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Say Hello to the Stone Age

Scientists have made a reconstruction of a woman who lived in what’s now Sweden 4,000 years ago.

Front and back view of a lifelike model of a woman who lived during the stone age wearing fur and leather and holding a walking stick

Oscar Nilsson, courtesy of Västernorrlands museum; Composite Encyclopædia Britannica, Inc.

Get ready to meet a woman from the Stone Age.

Nearly 100 years ago, a road construction crew in Sweden found the remains of a woman who had died about 4,000 years earlier. Now, a forensic artist has made a reconstruction of what the woman might have looked like.

The likeness of the woman is on display at Sweden’s Västernorrlands Museum. Scientists used her skeleton to determine that the woman stood about 4 feet, 11 inches (149.9 centimeters) tall and was in her late 20s or early 30s when she died. To figure out what her face looked like, artist Oscar Nilsson scanned the woman’s skull and then made a copy of it with a 3D printer. He also used information thought to be true about the woman’s age and ethnicity, which can affect the shape of a person’s face.

Nilsson had to take some educated guesses about the woman’s appearance. Her DNA, which would have revealed traits such as hair color and eye color, was not well preserved. But scientists know that there were three large migration waves into ancient Sweden. The one that took place during the woman’s lifetime included pale-skinned farmers with dark hair and brown eyes. So they believe the woman may have had these traits. 

Scientists aren’t sure if the woman was a farmer. She lived during an era when many people were transitioning from hunting and gathering their food to living in one place and farming the land. She may have done one or the other, or both.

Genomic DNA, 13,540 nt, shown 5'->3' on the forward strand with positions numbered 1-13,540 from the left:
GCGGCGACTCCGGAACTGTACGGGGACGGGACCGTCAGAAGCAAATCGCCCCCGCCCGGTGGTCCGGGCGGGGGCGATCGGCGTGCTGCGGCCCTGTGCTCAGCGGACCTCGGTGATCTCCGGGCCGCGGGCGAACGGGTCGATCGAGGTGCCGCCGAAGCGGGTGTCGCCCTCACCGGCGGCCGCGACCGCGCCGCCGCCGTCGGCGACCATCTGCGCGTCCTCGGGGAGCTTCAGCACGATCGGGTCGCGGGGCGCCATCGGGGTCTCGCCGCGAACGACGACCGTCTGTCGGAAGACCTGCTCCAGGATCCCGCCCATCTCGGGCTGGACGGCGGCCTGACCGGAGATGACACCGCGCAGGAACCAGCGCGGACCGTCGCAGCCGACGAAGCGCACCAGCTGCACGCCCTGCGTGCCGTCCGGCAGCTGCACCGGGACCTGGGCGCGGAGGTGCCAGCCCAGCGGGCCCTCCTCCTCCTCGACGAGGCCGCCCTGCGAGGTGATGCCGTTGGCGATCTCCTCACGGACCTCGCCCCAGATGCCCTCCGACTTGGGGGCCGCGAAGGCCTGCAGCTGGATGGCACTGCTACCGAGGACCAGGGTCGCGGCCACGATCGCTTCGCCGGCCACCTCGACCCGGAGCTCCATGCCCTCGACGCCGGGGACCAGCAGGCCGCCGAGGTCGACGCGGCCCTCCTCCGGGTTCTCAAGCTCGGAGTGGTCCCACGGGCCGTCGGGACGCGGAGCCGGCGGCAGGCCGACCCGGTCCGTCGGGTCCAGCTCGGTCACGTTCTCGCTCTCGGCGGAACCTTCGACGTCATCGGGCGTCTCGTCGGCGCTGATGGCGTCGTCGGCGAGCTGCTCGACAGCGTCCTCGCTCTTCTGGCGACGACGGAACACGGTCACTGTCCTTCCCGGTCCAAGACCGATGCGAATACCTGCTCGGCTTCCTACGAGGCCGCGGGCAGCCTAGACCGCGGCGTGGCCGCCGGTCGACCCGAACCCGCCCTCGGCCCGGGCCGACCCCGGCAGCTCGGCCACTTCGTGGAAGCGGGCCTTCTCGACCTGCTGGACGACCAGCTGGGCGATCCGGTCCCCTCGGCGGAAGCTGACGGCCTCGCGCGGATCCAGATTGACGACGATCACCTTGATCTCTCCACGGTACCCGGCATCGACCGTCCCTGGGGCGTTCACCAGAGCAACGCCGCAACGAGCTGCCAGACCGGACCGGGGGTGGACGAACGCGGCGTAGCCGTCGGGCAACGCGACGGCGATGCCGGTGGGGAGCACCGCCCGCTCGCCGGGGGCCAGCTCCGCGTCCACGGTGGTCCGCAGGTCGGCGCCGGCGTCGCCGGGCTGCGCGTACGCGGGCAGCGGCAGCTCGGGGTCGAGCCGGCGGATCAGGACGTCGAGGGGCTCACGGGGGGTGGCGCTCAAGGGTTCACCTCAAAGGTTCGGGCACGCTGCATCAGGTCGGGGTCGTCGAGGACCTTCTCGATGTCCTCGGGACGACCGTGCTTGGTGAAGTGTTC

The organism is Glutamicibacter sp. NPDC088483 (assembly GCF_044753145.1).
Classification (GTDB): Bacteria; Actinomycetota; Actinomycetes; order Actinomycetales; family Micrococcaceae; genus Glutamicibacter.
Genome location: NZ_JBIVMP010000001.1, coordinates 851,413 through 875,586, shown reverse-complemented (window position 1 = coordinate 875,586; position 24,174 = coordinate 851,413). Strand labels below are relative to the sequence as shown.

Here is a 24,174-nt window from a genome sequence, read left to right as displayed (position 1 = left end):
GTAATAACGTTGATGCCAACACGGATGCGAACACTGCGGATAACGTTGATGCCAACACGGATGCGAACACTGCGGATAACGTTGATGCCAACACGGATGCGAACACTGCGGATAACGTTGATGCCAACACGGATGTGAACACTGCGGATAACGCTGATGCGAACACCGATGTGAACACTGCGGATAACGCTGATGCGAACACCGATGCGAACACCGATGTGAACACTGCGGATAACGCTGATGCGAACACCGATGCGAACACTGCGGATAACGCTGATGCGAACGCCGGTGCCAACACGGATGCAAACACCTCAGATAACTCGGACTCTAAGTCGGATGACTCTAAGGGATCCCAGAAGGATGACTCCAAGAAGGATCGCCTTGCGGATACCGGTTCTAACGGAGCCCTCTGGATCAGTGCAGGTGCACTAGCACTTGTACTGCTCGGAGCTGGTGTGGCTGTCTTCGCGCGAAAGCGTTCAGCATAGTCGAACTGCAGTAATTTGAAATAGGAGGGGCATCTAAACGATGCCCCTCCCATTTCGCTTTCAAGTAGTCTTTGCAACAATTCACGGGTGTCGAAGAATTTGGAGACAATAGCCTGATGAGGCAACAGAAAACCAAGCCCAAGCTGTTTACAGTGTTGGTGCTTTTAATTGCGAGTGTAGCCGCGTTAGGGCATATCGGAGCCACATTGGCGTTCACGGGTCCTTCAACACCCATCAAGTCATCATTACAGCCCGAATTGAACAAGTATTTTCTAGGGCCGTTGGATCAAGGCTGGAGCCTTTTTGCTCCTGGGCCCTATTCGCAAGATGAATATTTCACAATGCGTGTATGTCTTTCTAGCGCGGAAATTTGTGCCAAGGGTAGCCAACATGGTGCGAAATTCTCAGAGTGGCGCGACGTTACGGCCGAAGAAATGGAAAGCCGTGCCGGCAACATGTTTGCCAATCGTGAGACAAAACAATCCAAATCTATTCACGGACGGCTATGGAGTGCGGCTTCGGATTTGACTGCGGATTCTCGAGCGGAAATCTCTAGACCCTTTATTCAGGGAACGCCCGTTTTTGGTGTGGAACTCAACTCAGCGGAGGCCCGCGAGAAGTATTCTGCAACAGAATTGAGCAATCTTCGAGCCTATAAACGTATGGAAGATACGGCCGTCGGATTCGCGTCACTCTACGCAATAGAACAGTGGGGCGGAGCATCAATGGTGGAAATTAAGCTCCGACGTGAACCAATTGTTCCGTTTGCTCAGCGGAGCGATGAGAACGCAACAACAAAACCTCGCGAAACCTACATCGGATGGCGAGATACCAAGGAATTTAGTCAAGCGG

We don’t know everything about how ancient humans lived, but we’re getting closer to knowing what they looked like.

Did You Know?

© Shaikhkamalk1/

These are the ruins of what was the largest city in the ancient Indus Valley civilization. The ruins are located in what is now Pakistan.

The Stone Age woman described in the article lived 4,000 years ago in what’s now Sweden. During this era, humans were already developing early civilizations in many parts of the world, including Mesopotamia and regions now known as Central America, China, and India.

What did Britannica School have to say about one of these civilizations?

Creatures of the Stone Age

Mammoth – © Daniel Eskridge/ Glyptodon – © Roman Garcia Mora—Stocktrek Images/Getty Images Smilodon – © Vac/, © Nelieta/; Photo illustration Encyclopædia Britannica, Inc.

Dinosaurs became extinct long before humans existed. But Stone Age humans did know some giant beasts—and may have caused some of them to go extinct. 

Saber-Toothed Cat

Think lions have big teeth? Ancient humans lived at the same time as this fanged cat, which went extinct about 8,000 years ago. In fact, it’s possible that humans helped bring saber-toothed cats to extinction by hunting them.

Woolly Mammoth

Modern humans know woolly mammoths from their mummies, remains of the animals that were incredibly well preserved after being trapped in ice. But for part of the Stone Age, woolly mammoths were alive and well. Mammoths became extinct about 10,000 years ago, probably because of a cooling climate.


An armadillo is fairly small. Its ancient cousin, Glyptodon, was anything but. Weighing in at more than 2 tons (1.81 metric tons), this beast was about the size of a car and defended itself with its powerful tail. Humans knew Glyptodon but didn’t love it. In fact, they hunted the animal, possibly helping to hasten its extinction about 11,000 years ago. 

Dig These Detectives

How can we draw so many conclusions from human remains? Archaeologists dig up clues and find the answers.

© microgen—iStock/Getty Images Plus






: of or relating to the time during the Stone Age when people used stone tools and began to grow crops, raise animals, and live together in large groups but did not read or write

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